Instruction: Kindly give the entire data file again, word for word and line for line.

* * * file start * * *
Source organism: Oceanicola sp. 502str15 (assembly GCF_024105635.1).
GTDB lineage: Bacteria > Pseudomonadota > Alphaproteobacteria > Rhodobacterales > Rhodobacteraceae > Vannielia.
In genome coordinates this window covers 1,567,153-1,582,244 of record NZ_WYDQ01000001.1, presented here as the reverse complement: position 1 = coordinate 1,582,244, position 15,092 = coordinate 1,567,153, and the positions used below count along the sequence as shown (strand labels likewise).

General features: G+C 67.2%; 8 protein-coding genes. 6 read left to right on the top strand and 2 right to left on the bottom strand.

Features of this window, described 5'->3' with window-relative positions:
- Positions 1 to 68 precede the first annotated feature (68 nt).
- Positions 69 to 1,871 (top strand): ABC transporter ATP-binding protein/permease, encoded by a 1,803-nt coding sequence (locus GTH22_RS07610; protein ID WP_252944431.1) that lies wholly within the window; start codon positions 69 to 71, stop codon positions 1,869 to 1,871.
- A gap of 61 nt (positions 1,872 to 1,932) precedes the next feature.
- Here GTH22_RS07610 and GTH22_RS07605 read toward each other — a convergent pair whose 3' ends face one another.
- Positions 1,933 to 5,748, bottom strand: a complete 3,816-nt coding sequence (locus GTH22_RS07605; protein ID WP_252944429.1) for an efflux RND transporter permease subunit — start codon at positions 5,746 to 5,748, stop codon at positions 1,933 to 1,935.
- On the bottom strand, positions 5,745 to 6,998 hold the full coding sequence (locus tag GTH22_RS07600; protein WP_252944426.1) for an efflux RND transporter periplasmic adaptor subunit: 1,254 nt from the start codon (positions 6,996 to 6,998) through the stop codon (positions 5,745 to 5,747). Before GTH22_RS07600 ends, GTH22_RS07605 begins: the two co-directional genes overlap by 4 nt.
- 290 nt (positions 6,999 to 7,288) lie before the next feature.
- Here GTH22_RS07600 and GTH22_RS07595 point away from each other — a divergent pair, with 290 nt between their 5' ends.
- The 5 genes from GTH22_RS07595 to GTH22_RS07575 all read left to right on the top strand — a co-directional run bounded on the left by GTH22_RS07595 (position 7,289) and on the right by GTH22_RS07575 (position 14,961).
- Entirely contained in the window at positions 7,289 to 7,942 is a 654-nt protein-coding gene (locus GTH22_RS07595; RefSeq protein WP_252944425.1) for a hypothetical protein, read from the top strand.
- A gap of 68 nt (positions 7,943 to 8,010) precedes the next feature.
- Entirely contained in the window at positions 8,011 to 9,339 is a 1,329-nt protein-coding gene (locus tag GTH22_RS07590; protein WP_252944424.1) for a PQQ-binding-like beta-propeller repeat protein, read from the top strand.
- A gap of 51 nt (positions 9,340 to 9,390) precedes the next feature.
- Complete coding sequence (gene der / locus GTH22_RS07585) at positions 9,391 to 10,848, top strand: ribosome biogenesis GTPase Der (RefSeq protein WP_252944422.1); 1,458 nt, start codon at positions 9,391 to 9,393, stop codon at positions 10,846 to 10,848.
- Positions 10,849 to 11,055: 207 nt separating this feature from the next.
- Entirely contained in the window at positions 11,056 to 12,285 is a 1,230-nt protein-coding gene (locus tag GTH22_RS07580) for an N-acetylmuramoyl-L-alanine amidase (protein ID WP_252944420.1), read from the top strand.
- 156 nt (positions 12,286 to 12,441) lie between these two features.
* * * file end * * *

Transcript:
Source organism: Oceanicola sp. 502str15 (assembly GCF_024105635.1).
GTDB lineage: Bacteria > Pseudomonadota > Alphaproteobacteria > Rhodobacterales > Rhodobacteraceae > Vannielia.
In genome coordinates this window covers 1,567,153-1,582,244 of record NZ_WYDQ01000001.1, presented here as the reverse complement: position 1 = coordinate 1,582,244, position 15,092 = coordinate 1,567,153, and the positions used below count along the sequence as shown (strand labels likewise).

General features: G+C 67.2%; 8 protein-coding genes. 6 read left to right on the top strand and 2 right to left on the bottom strand.

Features of this window, described 5'->3' with window-relative positions:
- Positions 1 to 68 precede the first annotated feature (68 nt).
- Positions 69 to 1,871 (top strand): ABC transporter ATP-binding protein/permease, encoded by a 1,803-nt coding sequence (locus GTH22_RS07610; protein ID WP_252944431.1) that lies wholly within the window; start codon positions 69 to 71, stop codon positions 1,869 to 1,871.
- A gap of 61 nt (positions 1,872 to 1,932) precedes the next feature.
- Here GTH22_RS07610 and GTH22_RS07605 read toward each other — a convergent pair whose 3' ends face one another.
- Positions 1,933 to 5,748, bottom strand: a complete 3,816-nt coding sequence (locus GTH22_RS07605; protein ID WP_252944429.1) for an efflux RND transporter permease subunit — start codon at positions 5,746 to 5,748, stop codon at positions 1,933 to 1,935.
- On the bottom strand, positions 5,745 to 6,998 hold the full coding sequence (locus tag GTH22_RS07600; protein WP_252944426.1) for an efflux RND transporter periplasmic adaptor subunit: 1,254 nt from the start codon (positions 6,996 to 6,998) through the stop codon (positions 5,745 to 5,747). Before GTH22_RS07600 ends, GTH22_RS07605 begins: the two co-directional genes overlap by 4 nt.
- 290 nt (positions 6,999 to 7,288) lie before the next feature.
- Here GTH22_RS07600 and GTH22_RS07595 point away from each other — a divergent pair, with 290 nt between their 5' ends.
- The 5 genes from GTH22_RS07595 to GTH22_RS07575 all read left to right on the top strand — a co-directional run bounded on the left by GTH22_RS07595 (position 7,289) and on the right by GTH22_RS07575 (position 14,961).
- Entirely contained in the window at positions 7,289 to 7,942 is a 654-nt protein-coding gene (locus GTH22_RS07595; RefSeq protein WP_252944425.1) for a hypothetical protein, read from the top strand.
- A gap of 68 nt (positions 7,943 to 8,010) precedes the next feature.
- Entirely contained in the window at positions 8,011 to 9,339 is a 1,329-nt protein-coding gene (locus tag GTH22_RS07590; protein WP_252944424.1) for a PQQ-binding-like beta-propeller repeat protein, read from the top strand.
- A gap of 51 nt (positions 9,340 to 9,390) precedes the next feature.
- Complete coding sequence (gene der / locus GTH22_RS07585) at positions 9,391 to 10,848, top strand: ribosome biogenesis GTPase Der (RefSeq protein WP_252944422.1); 1,458 nt, start codon at positions 9,391 to 9,393, stop codon at positions 10,846 to 10,848.
- Positions 10,849 to 11,055: 207 nt separating this feature from the next.
- Entirely contained in the window at positions 11,056 to 12,285 is a 1,230-nt protein-coding gene (locus tag GTH22_RS07580) for an N-acetylmuramoyl-L-alanine amidase (protein ID WP_252944420.1), read from the top strand.
- 156 nt (positions 12,286 to 12,441) lie between these two features.